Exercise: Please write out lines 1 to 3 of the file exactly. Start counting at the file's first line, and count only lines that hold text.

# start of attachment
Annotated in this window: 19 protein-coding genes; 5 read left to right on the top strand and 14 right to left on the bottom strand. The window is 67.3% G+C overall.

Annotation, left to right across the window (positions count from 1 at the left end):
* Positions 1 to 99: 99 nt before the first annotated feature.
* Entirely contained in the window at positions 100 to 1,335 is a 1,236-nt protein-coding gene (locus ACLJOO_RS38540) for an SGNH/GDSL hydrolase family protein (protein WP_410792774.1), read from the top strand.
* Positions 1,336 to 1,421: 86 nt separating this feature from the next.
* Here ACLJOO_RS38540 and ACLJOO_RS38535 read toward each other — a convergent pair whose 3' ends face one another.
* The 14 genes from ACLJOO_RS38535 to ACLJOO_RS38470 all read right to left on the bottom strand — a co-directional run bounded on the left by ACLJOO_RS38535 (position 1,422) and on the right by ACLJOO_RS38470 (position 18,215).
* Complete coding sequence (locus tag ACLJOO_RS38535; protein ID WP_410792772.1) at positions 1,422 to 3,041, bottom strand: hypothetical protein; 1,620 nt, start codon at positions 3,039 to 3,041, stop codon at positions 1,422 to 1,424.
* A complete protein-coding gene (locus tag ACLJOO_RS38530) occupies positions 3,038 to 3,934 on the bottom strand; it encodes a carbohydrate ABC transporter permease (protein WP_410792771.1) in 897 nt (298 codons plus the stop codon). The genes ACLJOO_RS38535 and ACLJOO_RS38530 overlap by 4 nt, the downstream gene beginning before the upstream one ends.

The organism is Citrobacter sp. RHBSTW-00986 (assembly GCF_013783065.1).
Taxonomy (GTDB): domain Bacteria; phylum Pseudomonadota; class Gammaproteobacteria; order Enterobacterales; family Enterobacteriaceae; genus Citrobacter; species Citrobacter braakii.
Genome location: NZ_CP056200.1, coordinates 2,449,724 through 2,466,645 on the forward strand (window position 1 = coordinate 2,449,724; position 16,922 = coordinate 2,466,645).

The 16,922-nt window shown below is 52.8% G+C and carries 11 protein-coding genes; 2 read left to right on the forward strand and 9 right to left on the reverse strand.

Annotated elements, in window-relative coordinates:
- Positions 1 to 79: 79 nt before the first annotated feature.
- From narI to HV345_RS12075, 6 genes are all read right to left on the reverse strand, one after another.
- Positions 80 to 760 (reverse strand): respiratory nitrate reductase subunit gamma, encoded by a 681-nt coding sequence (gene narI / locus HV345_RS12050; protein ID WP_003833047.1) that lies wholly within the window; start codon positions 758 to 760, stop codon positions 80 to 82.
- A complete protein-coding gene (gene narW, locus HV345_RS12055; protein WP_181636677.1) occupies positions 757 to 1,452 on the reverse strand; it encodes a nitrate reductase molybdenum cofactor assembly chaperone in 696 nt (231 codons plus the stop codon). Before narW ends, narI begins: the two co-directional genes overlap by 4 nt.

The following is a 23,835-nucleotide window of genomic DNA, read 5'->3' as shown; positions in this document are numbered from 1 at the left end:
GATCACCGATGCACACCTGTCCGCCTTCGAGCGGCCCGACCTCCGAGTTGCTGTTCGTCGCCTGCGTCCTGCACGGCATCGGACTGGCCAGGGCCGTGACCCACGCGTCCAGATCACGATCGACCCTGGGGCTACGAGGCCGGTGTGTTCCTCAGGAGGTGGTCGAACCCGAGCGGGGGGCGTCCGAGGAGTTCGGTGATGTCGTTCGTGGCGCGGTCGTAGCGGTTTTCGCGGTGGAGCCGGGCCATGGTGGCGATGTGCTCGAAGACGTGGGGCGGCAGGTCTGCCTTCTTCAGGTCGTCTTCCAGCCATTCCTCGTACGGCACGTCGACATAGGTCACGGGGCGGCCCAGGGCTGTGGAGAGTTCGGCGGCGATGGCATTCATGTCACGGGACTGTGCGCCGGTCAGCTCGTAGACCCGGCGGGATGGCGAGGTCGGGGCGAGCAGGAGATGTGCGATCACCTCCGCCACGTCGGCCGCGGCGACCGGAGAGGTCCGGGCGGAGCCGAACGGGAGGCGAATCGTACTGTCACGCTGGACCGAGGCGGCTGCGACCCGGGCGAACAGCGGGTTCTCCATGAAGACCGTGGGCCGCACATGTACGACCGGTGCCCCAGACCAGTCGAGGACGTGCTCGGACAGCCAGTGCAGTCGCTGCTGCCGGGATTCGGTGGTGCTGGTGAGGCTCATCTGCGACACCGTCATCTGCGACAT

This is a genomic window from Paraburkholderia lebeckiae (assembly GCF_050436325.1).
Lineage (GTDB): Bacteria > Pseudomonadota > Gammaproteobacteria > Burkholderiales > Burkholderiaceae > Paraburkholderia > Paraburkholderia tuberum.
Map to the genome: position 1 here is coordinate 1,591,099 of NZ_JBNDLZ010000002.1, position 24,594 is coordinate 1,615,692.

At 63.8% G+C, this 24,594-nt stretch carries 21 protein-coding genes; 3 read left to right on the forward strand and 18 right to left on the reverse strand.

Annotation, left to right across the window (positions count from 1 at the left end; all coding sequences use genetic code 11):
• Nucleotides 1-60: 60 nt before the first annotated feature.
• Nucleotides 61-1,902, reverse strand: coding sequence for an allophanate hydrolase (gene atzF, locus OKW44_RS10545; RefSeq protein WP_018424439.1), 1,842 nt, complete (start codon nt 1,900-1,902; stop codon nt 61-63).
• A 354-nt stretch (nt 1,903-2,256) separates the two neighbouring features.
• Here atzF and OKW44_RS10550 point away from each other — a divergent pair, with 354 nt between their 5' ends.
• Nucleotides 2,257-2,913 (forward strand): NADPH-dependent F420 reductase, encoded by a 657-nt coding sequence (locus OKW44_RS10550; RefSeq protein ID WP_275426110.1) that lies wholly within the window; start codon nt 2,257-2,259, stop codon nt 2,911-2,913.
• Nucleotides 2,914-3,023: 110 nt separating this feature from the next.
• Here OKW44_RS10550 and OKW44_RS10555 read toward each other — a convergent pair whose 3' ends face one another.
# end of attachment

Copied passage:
Annotated in this window: 19 protein-coding genes; 5 read left to right on the top strand and 14 right to left on the bottom strand. The window is 67.3% G+C overall.

Annotation, left to right across the window (positions count from 1 at the left end):
* Positions 1 to 99: 99 nt before the first annotated feature.